In the first part of the study was to evaluate the performance of vSphere Integrated Containers Engine, introduced Container Display, Image and Volume and concept Runtime and Package in the container discussed in Part II explores different scenarios of implementation of the Container discussed in this paper, that last part is to The function of vSphere Integrated Containers Engine is referenced.
The vSphere Integrated Containers Engine uses the Docker Image Portability to present itself as a platform for enterprise implementation. Developers create Containers on a system and place them on the Registry. Containers are tested by another system and approved for operation. The vSphere Integrated Containers Engine can then remove the Containers from the Registry and implement them in vSphere .
VSphere Integrated Containers Engine concepts
If we take a van diagram, the vSphere function is one circle and the Docker function the other, there will be a great deal of overlap between these two circles. The purpose of the vSphere Integrated Containers Engine is to extend the vSphere circle as much as possible, adding Docker capabilities that are not available, and reusing Docker code as much as possible. As a result, this technique should not eliminate the portability of the Docker Image format and should be completely transparent to a Client Docker. The key concepts and components that make this possible are described below.
Container Virtual Machines
Container virtual machines created by vSphere Integrated Containers Engine have all the features of a software container:
- A storage layer capable of optionally attaching to a number of Persistent Volumes.
- A custom Linux operating system designed to be known only as a kernel and require images to be functional.
- A mechanism for connecting Read-Only layers
- The PID 1 process identifier, known as Tether, extends the control unit to the Container Virtual Machine.
- There are various ways of configuring and logging in (Ingress) and logging out (Egress), which are well defined.
- Automatic configuration for all types of network topologies.
The prepared container does not contain any operating systems, in fact:
- The Container Virtual Machine comes from an ISO boot that contains the core of Photon Linux. It should be noted that Container virtual machines do not fully run Photon OS .
- The Container Virtual Machine is configured with a Container Image that mounts as a disk.
- Container Image layers are displayed like a hierarchy of snapshot read-only disks, and the changes are stored at the top level of this hierarchy.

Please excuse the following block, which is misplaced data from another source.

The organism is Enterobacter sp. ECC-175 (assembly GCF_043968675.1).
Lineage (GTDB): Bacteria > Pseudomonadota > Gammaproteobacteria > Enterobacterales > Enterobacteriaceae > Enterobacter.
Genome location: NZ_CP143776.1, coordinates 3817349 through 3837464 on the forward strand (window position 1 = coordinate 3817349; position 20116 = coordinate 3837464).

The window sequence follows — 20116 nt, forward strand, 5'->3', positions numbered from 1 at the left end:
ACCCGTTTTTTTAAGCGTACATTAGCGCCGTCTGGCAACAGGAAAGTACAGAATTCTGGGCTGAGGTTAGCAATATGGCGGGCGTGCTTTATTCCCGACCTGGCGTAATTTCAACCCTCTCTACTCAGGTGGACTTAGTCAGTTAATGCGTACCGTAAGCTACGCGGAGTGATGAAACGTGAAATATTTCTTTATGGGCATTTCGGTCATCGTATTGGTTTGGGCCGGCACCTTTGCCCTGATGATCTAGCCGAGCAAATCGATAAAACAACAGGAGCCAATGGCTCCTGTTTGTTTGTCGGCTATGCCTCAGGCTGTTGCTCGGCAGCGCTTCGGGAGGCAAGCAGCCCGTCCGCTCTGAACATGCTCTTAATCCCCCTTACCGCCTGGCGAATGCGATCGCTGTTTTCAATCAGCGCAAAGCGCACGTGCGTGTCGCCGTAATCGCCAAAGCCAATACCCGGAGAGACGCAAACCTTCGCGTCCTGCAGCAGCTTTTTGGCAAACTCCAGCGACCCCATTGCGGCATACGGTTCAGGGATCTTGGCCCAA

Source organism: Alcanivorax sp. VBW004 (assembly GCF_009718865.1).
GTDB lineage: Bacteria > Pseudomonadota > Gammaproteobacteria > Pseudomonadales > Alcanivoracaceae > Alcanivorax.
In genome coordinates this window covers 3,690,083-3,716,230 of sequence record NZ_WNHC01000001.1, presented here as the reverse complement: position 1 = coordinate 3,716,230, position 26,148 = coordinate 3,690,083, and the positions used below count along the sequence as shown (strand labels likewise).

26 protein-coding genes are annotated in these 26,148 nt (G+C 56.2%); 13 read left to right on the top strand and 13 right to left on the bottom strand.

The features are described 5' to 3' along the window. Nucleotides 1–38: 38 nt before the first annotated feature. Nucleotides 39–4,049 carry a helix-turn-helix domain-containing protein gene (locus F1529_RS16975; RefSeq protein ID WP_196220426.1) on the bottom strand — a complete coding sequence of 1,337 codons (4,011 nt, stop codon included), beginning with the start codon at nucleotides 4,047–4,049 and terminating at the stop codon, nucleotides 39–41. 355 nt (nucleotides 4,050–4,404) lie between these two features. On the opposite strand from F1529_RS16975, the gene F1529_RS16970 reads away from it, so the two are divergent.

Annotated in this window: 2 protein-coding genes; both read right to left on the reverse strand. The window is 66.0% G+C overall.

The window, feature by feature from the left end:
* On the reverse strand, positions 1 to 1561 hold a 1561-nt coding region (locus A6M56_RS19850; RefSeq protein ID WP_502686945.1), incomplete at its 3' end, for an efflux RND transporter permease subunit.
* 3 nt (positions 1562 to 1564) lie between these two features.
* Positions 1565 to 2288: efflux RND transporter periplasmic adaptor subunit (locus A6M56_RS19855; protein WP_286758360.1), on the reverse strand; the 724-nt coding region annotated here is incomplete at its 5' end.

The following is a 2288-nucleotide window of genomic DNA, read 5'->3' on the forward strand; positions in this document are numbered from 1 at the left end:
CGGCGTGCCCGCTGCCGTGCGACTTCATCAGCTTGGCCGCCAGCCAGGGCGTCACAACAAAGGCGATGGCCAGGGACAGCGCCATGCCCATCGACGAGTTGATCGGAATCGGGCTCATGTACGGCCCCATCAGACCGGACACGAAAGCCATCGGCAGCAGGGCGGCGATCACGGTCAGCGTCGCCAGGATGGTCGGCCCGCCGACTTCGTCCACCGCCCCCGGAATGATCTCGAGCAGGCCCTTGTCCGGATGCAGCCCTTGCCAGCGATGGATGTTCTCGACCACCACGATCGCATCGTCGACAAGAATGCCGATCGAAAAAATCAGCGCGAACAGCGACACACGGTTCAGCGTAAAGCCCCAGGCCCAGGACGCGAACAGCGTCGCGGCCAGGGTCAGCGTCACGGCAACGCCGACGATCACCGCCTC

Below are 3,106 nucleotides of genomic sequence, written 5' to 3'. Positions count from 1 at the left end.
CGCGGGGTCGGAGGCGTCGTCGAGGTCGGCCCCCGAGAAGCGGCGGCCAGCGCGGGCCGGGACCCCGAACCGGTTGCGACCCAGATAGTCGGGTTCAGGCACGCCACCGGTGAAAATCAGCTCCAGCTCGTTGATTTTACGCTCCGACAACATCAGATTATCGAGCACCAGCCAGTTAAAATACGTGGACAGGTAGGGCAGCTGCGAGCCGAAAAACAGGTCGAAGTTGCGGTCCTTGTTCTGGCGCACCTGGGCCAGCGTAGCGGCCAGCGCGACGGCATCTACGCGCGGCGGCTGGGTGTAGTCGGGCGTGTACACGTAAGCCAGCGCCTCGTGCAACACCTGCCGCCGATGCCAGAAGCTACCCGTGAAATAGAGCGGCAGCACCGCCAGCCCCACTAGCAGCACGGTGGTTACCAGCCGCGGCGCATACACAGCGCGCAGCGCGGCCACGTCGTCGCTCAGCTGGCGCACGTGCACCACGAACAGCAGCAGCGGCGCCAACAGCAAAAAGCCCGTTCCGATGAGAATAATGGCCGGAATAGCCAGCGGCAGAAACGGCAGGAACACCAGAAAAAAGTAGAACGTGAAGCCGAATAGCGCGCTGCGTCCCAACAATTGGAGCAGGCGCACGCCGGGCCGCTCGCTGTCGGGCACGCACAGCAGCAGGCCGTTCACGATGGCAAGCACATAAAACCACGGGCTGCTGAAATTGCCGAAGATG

- Volume Container are formatted VMDKs that are attached as a disk and placed on a Datastore.
- Networks are port groups that are connected as vNICs.
Host of the Container virtual
A Virtual or Brief Container Host (VCH) is the functional equivalent of a Linux VM running Docker, which has its significant advantages. A VCH has the following elements:
- A clustered pool of resources into which Container virtual machines are prepared.
- Unified naming for Container as Single-Tenant.
- Provides an isolated Docker API Endpoint.
- Authentication to use and configure pre-approved virtual infrastructure.
- A private network to which Containers are connected by default.
If VCH is implemented in a vCenter Server cluster, it provides security for all servers within the cluster and provides flexibility and dynamic use of server resources as usual.
A VCH is essentially different from an older Container Host in the following respects:
- VCH naturally learns clustering and dynamic scheduling by preparing for vSphere goals.
- Resource constraints are configurable dynamically and have no effect on Containers.
- Containers do not have a shared core.
- There is no Image Cache locally. They are stored on a Datastore in a cluster specified at the time of VCH implementation.
- Storage There is no shared Read-Write storage.
VCH is a multi-functional Appliance implemented as a vAPP in a vCenter Server cluster or in a Pool Resource on an ESXi Host. vAPP, or Pool Resource, provides a useful parent-child relationship in the vSphere Web Client to easily identify Container virtual machines that are built into a VCH. Source restrictions on vAPP can also be specified. Multiple VCHs can be prepared on a Pool Resource or within a vCenter Server cluster.
VCH Endpoint VM
The VCH Endpoint is a machine that runs inside vAPP or Pool Resource. There is a one-way relationship between a VCH and a VCH Endpoint VM. The VCH Endpoint VM has the following applications:
- Runs the service that VCH needs.
- Provides a secure Remote API to the Client.
- Receives Docker commands and translates those commands into vSphere API requests and infrastructures.
- Provides network forwarding so that ports facing Containers can be opened on the VCH Endoint VM and that Containers can access a public network.
- Container lifecycle manages Image storage, Volume storage, and Container mode.
- Logging and Monitoring Provides its Services and Containers.
The VCH Endpoint VM lifecycle is managed by a tool called Vic-Machine.
Introducing the Vic-Machine Tool
The Vic-Machine tool is a command for Windows, Linux and OSX, which manages the VCHs lifecycle and is designed for use by vSphere administrators. Vic-Machine receives the CPU, network, storage and vSphere user as input and creates a VCH as output. This tool has the following additional features:
- Creates certificates for Docker Client TLS authentication.
- Ensures that prerequisites for implementing VCH are implemented on a cluster or host, for example, properly configured firewalls, licenses, and more.
- Configures existing VCHs to debug.
- Lists and deletes VCHs.